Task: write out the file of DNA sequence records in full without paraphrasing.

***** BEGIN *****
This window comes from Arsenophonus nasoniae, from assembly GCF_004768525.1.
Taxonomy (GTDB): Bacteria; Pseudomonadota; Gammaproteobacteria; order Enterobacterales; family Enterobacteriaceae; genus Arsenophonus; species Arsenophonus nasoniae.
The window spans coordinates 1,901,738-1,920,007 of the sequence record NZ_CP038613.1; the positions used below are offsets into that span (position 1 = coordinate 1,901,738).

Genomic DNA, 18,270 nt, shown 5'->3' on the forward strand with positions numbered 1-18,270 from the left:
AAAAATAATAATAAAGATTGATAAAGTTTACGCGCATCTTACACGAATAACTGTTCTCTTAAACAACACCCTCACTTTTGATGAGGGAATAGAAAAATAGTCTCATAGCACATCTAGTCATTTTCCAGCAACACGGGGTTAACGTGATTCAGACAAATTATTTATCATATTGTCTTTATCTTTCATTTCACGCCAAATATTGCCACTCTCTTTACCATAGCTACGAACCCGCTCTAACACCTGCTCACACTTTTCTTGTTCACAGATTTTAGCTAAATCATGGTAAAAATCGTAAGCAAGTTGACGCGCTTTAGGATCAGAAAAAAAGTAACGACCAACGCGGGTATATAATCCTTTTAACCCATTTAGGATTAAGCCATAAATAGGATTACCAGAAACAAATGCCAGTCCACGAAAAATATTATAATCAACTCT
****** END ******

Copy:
This window comes from Arsenophonus nasoniae, from assembly GCF_004768525.1.
Taxonomy (GTDB): Bacteria; Pseudomonadota; Gammaproteobacteria; order Enterobacterales; family Enterobacteriaceae; genus Arsenophonus; species Arsenophonus nasoniae.
The window spans coordinates 1,901,738-1,920,007 of the sequence record NZ_CP038613.1; the positions used below are offsets into that span (position 1 = coordinate 1,901,738).

Genomic DNA, 18,270 nt, shown 5'->3' on the forward strand with positions numbered 1-18,270 from the left:
AAAAATAATAATAAAGATTGATAAAGTTTACGCGCATCTTACACGAATAACTGTTCTCTTAAACAACACCCTCACTTTTGATGAGGGAATAGAAAAATAGTCTCATAGCACATCTAGTCATTTTCCAGCAACACGGGGTTAACGTGATTCAGACAAATTATTTATCATATTGTCTTTATCTTTCATTTCACGCCAAATATTGCCACTCTCTTTACCATAGCTACGAACCCGCTCTAACACCTGCTCACACTTTTCTTGTTCACAGATTTTAGCTAAATCATGGTAAAAATCGTAAGCAAGTTGACGCGCTTTAGGATCAGAAAAAAAGTAACGACCAACGCGGGTATATAATCCTTTTAACCCATTTAGGATTAAGCCATAAATAGGATTACCAGAAACAAATGCCAGTCCACGAAAAATATTATAATCAACTCT